County lawmakers to take up agreement with new Teamsters' unon affiliate when they meet on Mon.

LACONIA — The Belknap County Convention will take up a collective bargaining agreement with the newest union representing some Belknap County employees when it meets Monday night at 6 p.m. at the Belknap County complex.
The three-year contract with the Teamsters Local Union 633, which represents 21 workers from several different county departments, calls for a $28,890 increase in wages and payroll associated costs in the 2015 budget, increasing the total contract costs from $517,017 to $545,906.
The 2016 cost impact would be $25,300, when costs rise to $571,205 and 2017 it would be around $26,000, when contract costs will be $598,061.
The contract was approved by the previous Board of Commisioners just before they left office and its cost impact figures were first presented to the convention when it met earlier this week.
The new union was granted certification by the state Public Employee Labor Relations Board last summer and was organized to represent mainly support staff employees, many of whom were not eligible for membership in the State Employees Association, which represents employees in the Corrections Department, Sheriff's Department and Nursing Home.
County Commissioners plan to start negotiations with the other unions in the near future and had sought to leave funding for a vacant human resources director position left in the 2015 budget in order to have funds to put on the table during those negotiations. But the county convention removed the $100,000 from the administration budget.

Sandy Bailey's stay at Gilford Town Hall coming to a close

GILFORD — After 12 years with the town working in various administrative capacities, Sandy Bailey will be retiring in the middle of April.

Bailey, who was hired in 2003 as a planning administrator and two years later promoted to administrative assistant to the town administrator said she and her husband are retiring at the same time.

"I've been working on a retirement plan for two years," said Bailey. "I decided about two years ago that this is what I want to do."

Bailey talked about her rather varied career yesterday, including the time she and her husband spent operating a hotel on the New Jersey shore.

"We did that for about three years," she said. They sold when the state decided her property would be a great place for an exit ramp off the Garden State Throughway.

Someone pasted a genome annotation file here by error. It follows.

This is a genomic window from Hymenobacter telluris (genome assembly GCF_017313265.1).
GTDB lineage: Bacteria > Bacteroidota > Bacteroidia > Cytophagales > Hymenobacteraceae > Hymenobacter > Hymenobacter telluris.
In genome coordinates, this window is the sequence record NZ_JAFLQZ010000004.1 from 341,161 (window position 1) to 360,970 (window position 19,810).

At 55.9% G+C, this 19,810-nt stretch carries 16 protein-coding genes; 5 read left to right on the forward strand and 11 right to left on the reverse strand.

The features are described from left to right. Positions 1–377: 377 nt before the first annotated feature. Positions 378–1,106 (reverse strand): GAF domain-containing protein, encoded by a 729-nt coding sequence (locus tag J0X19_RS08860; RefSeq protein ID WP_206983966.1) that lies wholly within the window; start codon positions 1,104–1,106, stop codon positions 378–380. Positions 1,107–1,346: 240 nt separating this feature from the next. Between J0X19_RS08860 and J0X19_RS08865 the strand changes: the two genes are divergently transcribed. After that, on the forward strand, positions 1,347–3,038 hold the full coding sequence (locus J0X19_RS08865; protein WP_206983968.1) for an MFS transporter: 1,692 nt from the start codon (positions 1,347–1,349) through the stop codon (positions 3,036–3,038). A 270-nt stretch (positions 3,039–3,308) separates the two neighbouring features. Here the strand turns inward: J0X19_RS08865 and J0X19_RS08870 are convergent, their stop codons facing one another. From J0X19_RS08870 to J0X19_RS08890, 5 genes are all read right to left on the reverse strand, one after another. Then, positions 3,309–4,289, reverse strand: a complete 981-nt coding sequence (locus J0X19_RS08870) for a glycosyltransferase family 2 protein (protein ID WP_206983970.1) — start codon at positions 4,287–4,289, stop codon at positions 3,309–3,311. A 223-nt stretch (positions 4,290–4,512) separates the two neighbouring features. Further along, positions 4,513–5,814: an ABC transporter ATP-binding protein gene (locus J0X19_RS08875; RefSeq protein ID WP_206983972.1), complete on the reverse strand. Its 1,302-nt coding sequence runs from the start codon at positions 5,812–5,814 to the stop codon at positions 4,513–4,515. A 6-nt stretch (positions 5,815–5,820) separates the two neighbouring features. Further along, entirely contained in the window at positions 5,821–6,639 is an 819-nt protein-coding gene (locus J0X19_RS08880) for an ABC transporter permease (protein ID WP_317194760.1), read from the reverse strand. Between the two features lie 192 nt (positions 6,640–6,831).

"I learned the pros and cons of working with my husband," she said.

After they sold the hotel, Bailey and her husband returned home to Northwood, N.H. to assist with his parents.

She was hired as a planning assistant in 2003 by John Ayer and Polly Sanfacon, she said, noting that when she lived in Northwood before the New Jersey adventure, she had worked in their planning department.

In 2005, she was "recruited" by then Town Administrator Evans Juris to be his assistant and stayed in the position, working briefly with Debra Shackett and John Markland before current Town Administrator Scott Dunn was hired in August of 2008.

Known for keeping her own counsel, Bailey said she watched a lot of interesting things happen during her years upstairs but said her style isn't talking out of school.

"I'm also very easy-going and flexible," she said.

Bailey has four granddaughters with whom she plans on spending a lot more time.

"I was always a working grandmother," she said, adding that now she can help her daughters with daycare and take care of her grandchildren when they're sick just like her mother did for her when her children were young.

She said her husband will continue working part-time for at least a few more years and traveling across the United States is one of their long-term goals.

Bailey said her husband also built her a "granny cave" where she can go and work on her many crafts and hobbies — both with and without her grandchildren.